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October 25, 2005

walking backwards

Ever since I was about eight years old, my routine has always included frequent walks. Even now, my daily commute involves about 50 minutes of walking as well as a Metro ride. The time that I spend alone on the sidewalks of Washington and Maryland seems continuous with the walks that I started as early as 1975. Personal identity is nothing but a story we tell ourselves; we select a few instances from the countless events of our past and make them definitive of an "I" that is, in reality, less distinctive, consistent, and separate from its context than we like to believe. As I tell myself a story about my self, I can find no deeper continuity than the series of walks I have taken since childhood and the meandering thoughts that have accompanied them.

As I grew up, my family mainly alternated between Syracuse, NY and London. I think I first walked alone frequently in Syracuse, going to school (often with friends but sometimes on my own) or strolling in the neighborhood. And what did I think about as I walked on those steep sidewalks cracked by old roots, past hippy group houses or the Arts-and-Crafts bungalows of faculty families--or between high heaps of dog-stained Syracuse snow? Mostly fantasies of adventure, I think. I also puzzled through questions of history and politics, addressing that silent inner student whom I suspect we all use as our primary audience.

One of our periods London began in June 1975 and ended in August 1976, if my calculations are correct. I turned nine that winter, and we lived in a Regency row house in South Kensington (which would now be as far out of my family's reach as Buckingham Palace; rents have risen). I was allowed to take excursions on my own to certain approved destinations. For instance, I could walk to South Kensington Station, descend into an old tunnel that connects it to the Natural History Museum, emerge in the Museum, and spend hours looking at musty specimens and obeying a self-imposed rule to read every label. Or I could walk to an Indian gift shop that smelled of incense and stocked objects like fans and candles that I could afford for family birthday presents.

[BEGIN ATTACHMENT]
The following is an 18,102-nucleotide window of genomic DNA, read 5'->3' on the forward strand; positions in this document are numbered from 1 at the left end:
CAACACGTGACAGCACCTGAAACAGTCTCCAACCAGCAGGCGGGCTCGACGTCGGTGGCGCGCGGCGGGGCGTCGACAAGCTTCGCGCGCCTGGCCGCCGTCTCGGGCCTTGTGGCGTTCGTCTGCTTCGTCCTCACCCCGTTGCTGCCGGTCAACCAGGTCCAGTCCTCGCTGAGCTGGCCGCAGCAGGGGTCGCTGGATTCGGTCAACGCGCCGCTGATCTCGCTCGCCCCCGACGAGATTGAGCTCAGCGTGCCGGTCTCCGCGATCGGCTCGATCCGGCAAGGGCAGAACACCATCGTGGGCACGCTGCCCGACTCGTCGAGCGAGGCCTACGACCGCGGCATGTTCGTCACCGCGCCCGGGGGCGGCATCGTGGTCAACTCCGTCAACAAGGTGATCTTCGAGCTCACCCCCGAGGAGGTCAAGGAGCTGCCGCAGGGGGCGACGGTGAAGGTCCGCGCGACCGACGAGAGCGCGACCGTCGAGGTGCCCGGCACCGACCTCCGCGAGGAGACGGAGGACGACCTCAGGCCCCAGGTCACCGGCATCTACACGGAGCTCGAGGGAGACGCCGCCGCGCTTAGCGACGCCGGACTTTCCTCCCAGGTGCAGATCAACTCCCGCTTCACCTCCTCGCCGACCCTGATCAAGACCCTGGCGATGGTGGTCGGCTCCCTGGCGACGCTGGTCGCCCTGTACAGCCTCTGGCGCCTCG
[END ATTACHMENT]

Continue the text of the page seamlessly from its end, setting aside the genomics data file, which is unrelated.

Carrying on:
We were back in London frequently; I especially recall the long walks I used to take through Westminster when I was 12 and 13, and the days during graduate school when I would ride the bus from Oxford to London's West End and then make my way on foot all the way to the Docklands of the east. Once, in Jack-the-Ripper's old neighborhood--subsequently flattened to build Stalinist public housing and recently gentrified--an ancient Cockney lady with a beard stopped me and said, "Enjoy yer life, son. You're still young."

Although nowadays few middle class parents would allow their kids to go far alone in New York City, back in the more dangerous 1970s I used to spend vacation days wandering from my great-aunt's apartment in Greenwich Village to midtown to meet a parent at a museum or book store.

In the spring of 1984, when I was finishing high school, my family spent the semester in Florence and I enrolled in the Syracuse University Program there. Since the city is magnificent--and since I had a limited social life as the only high-school student in a program for college juniors--I used to walk constantly. I got to know the narrow stone streets intimately. My favorite walk wound from our neighborhood north of Santa Croce across the Arno and then up the steep hill to San Minato al Monte, from which there is a sweeping view. For my courses, I was reading and thinking about Karl Popper, Friedrich Hayek, Erwin Panofsky, and Jan Huizinga; they all remain extremely interesting to me today.